Log into the new administrator account and, with reference to Regedit - Enable or Disable - Vista Forums, download the VBS file as mentioned in OPTION ONE. Later, you will be able to disable/enable the registry editor by following the instructions in the Tutorial. Don't disable it yet, as you still need it enabled for the rest of this procedure.

Now go to Accounts and make all other accounts STANDARD (there should only be one Administrator account on your system). Login to each of the other accounts in turn and, with reference to Command Prompt - Enable or Disable - Vista Forums, disable the command prompt for each of the accounts using OPTION THREE. I suggest that you disable both the prompt and scripts.

Log back into your Administrator account and download the files mentioned in OPTION ONE at both of these Tutorials: Log On with User Name and Password and Control Panel - Enable or Disable - Vista Forums.

You can also follow the instructions here Parental Controls - Set Time Limits and set time restrictions so that he is only able to access/log in at certain times. You can also restrict his access to certain programs by following this Tutorial: Parental Controls - Allow or Block Specific Programs

Execute the following files in the order shown (see the above-mentioned Tutorials for instructions):

Restrict Access:

Disable_Control_Panel.reg
Log_On_with_User_Name_and_Password.reg
Enable-Disable_regedit.vbs

Restore Access:

Enable-Disable_regedit.vbs
Enable_Control_Panel.reg
Log_On_with_Default_Password_Only.reg

Remember to restict access again once you have finished doing what you are doing that requires such access.

If, after doing all this, your son is still managing to circumvent the security, then you need to take firm steps and deny him access to the computer for a period of time. I suggest a minimum of 48hrs, increasing by 24hrs each time he circumvents the security. If he continues to circumvent the security, then you need to be looking at a longer period of access denial, such as a week or even a month. He needs to learn that access to your computer is a privilege and not a right, and, as it is your computer, you have the last word on what can and cannot be done on it.

Don't forget to change your password if your security is circumvented, irrespective of when you last changed it.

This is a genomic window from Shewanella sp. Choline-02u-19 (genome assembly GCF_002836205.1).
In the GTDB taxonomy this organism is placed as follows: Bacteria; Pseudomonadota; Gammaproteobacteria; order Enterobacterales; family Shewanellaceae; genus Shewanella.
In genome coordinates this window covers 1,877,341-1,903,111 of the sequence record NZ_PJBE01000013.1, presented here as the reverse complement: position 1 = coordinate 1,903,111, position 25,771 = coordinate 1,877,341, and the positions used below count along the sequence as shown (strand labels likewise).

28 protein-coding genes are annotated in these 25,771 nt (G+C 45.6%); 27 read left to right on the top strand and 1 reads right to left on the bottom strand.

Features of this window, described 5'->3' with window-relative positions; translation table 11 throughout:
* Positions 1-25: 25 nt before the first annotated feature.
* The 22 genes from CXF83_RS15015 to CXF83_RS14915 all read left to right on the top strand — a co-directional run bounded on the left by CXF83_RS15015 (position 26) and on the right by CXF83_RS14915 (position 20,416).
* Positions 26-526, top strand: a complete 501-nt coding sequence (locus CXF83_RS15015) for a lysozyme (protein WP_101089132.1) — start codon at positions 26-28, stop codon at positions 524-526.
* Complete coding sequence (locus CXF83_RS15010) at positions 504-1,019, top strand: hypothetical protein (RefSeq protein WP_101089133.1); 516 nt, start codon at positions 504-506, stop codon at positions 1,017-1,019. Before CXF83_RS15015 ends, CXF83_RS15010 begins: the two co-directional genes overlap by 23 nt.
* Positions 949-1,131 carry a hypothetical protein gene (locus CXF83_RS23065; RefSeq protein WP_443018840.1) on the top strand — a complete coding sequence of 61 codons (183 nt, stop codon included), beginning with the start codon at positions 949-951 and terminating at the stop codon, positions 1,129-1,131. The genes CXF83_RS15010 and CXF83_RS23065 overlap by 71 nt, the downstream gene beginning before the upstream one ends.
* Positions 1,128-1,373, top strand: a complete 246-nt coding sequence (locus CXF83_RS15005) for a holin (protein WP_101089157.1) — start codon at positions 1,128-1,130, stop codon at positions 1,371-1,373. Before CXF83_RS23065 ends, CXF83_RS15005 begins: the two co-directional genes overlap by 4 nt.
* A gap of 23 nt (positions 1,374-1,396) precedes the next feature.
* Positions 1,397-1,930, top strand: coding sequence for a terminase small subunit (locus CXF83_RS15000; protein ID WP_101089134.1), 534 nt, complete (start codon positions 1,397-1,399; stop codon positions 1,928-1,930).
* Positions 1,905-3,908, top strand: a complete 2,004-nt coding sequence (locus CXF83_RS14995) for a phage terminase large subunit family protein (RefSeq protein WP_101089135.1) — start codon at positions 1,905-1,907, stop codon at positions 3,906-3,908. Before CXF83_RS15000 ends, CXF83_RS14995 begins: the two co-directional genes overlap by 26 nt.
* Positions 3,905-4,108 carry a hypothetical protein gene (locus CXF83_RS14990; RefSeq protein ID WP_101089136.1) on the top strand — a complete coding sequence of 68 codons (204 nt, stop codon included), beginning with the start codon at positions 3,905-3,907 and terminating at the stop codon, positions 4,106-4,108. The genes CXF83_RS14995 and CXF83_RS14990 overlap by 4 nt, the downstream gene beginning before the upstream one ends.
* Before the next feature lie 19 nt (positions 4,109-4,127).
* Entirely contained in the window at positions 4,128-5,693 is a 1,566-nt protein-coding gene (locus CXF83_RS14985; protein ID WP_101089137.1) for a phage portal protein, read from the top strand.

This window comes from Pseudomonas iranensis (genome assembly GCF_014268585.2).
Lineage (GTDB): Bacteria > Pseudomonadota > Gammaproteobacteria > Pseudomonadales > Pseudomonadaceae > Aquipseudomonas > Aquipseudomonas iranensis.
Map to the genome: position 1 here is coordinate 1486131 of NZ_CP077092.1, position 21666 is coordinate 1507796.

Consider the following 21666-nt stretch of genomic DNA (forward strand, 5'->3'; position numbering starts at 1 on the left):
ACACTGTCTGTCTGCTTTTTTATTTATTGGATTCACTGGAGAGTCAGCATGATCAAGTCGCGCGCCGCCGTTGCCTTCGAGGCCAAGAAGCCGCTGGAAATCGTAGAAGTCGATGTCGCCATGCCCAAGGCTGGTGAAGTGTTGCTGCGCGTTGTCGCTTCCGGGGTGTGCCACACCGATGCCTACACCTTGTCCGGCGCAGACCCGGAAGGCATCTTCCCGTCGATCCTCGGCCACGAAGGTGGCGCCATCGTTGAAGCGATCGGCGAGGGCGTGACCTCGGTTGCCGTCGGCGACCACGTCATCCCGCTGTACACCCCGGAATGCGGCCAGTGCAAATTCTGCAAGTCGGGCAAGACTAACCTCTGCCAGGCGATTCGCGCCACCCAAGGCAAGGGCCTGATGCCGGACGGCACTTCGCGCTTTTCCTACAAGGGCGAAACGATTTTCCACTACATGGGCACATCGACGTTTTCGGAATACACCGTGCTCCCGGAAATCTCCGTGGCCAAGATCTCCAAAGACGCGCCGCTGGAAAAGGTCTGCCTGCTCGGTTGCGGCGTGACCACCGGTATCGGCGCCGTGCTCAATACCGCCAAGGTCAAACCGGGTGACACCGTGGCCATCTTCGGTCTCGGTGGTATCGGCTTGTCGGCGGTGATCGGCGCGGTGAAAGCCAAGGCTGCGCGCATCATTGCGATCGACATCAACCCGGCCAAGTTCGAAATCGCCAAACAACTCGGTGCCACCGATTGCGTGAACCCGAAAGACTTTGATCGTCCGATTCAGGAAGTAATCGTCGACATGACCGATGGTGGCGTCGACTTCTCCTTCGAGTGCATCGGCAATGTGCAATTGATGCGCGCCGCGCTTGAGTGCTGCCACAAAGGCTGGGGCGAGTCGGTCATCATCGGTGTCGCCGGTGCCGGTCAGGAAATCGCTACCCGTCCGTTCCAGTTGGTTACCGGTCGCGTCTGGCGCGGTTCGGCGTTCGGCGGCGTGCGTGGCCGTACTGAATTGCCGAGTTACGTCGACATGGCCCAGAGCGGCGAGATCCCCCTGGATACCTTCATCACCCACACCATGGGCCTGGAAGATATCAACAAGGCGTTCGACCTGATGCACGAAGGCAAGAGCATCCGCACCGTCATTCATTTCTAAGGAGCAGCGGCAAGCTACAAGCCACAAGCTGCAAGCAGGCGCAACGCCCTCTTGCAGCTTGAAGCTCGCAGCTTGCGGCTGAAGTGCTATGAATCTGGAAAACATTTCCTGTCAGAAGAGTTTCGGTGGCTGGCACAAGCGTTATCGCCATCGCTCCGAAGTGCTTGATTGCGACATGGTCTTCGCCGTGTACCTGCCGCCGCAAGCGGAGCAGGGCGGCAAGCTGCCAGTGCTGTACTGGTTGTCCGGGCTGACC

My System SpecsSystem Spec
20 Jul 2011   #19

7 Home Premium x64 SP1
 
 

I would still get him his own Computer after his restriction is lifted, why should you have to go and disable all kinds of services ect and put a damper on your own user experience. doesnt sound very fun.

One of my main concernes would be why my security software didnt stop the 68 viruses before they infected my machine? And How I got infected? was it a site that was visited? was it pirated software? Could my machine still be infected?

Here are some resources for you to read

READ & RUN ME FIRST Malware Removal Guide (incl. spyware, virus, trojan, hijacker)

Warning about Porn, Keygens, Cracks, and other Illegal Software


And one of the most important ones How to Protect yourself from malware!

The How to protect guide does not cover Virtualization software like Sandboxie, Sandboxie runs your programs in an isolated space which prevents them from making permanent changes to other programs and data in your computer. Or the Comodo Sandbox included in CIS which sandboxes unknown files the first time they are run wich ads an extra layer of protection, or Bufferzone Pro which is free at the moment.

The guide also does not cover HIPS like the Defence + feature in Comodo IS, which I think is vital to keeping a secure machine.
My System SpecsSystem Spec
20 Jul 2011   #20

Desk Top with Win 7 Home Premium 64 bit and Lap Top with Windows 8.1 Pro 64 bit
 
 

Quote   Quote: Originally Posted by Warlockz View Post
I would still get him his own Computer after his restriction is lifted, why should you have to go and disable all kinds of services ect and put a damper on your own user experience. doesnt sound very fun.
I'm sorry to disagree with you, Warlocks, but rewarding poor behavior is not the way to solve problems. If he's old enough to get a job, then have him earn his own money and buy one. If he's not old enough to work, then give him some sort of reprimand. I, of course, believe that everyone deserves a second chance. After the reprimand, have a talk with him and let him know that he has one more, and only one more, chance to show that he can act responsibly. I certainly am no expert, so I am giving you only a personal opinion--not expert advice.
My System SpecsSystem Spec